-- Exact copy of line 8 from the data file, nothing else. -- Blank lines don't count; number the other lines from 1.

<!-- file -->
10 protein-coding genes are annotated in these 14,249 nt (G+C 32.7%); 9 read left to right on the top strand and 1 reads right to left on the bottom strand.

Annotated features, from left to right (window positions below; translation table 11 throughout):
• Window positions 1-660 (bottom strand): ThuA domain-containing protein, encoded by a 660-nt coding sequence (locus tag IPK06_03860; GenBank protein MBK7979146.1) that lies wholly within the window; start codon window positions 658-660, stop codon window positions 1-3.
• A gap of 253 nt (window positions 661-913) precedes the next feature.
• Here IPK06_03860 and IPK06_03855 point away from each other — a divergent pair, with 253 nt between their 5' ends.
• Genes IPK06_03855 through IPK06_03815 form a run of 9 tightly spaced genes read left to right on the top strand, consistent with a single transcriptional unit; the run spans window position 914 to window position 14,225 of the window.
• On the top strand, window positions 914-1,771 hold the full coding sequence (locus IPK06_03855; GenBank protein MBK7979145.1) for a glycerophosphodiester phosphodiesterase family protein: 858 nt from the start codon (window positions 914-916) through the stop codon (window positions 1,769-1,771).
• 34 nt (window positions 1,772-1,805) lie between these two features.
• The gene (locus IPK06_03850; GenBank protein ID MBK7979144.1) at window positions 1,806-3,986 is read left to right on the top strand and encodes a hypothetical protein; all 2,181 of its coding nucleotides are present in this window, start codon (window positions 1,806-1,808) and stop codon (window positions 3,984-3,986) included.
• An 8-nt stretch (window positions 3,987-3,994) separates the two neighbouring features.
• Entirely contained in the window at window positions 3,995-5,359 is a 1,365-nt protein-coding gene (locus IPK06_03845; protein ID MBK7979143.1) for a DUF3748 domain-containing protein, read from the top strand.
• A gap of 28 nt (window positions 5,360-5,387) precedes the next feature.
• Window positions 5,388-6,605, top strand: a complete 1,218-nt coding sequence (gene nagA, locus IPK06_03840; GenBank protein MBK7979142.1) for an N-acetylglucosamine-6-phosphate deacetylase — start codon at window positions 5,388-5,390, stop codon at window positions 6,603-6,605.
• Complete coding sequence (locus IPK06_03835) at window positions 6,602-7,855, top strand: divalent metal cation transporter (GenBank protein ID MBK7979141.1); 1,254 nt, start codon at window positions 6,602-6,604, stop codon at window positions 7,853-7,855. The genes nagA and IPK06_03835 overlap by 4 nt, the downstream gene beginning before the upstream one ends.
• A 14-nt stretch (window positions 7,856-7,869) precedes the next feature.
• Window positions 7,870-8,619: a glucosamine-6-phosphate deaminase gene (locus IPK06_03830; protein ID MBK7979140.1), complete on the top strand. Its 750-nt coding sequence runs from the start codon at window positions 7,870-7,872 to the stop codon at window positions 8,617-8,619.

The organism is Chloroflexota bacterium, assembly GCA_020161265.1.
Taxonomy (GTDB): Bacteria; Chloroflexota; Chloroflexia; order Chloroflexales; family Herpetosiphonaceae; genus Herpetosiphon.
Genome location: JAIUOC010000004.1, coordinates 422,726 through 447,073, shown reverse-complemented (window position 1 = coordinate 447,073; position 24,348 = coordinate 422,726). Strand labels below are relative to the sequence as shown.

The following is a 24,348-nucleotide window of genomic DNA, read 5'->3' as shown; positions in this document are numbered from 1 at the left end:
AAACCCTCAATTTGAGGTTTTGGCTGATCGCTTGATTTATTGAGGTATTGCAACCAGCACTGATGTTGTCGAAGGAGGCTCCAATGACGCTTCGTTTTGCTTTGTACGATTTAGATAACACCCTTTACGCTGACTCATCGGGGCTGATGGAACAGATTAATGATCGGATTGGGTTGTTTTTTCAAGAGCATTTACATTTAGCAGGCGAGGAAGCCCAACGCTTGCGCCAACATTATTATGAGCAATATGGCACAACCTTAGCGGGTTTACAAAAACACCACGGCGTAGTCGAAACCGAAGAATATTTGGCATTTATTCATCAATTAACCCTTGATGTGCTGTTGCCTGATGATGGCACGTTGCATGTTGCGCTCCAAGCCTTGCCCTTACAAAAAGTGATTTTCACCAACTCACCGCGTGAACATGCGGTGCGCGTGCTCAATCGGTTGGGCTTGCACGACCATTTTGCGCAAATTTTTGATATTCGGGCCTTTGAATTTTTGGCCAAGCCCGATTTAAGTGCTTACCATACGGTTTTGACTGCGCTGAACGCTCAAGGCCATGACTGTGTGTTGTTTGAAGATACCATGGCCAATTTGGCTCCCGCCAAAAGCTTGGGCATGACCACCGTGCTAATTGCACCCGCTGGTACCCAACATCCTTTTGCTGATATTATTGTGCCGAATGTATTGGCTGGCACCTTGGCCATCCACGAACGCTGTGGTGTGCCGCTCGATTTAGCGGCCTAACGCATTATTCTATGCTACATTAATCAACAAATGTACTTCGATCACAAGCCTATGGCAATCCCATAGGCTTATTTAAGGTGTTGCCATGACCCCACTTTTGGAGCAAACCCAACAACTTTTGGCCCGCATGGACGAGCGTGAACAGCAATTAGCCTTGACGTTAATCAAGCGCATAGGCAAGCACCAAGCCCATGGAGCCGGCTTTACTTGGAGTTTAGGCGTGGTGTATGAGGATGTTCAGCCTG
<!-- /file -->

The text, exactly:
• 34 nt (window positions 1,772-1,805) lie between these two features.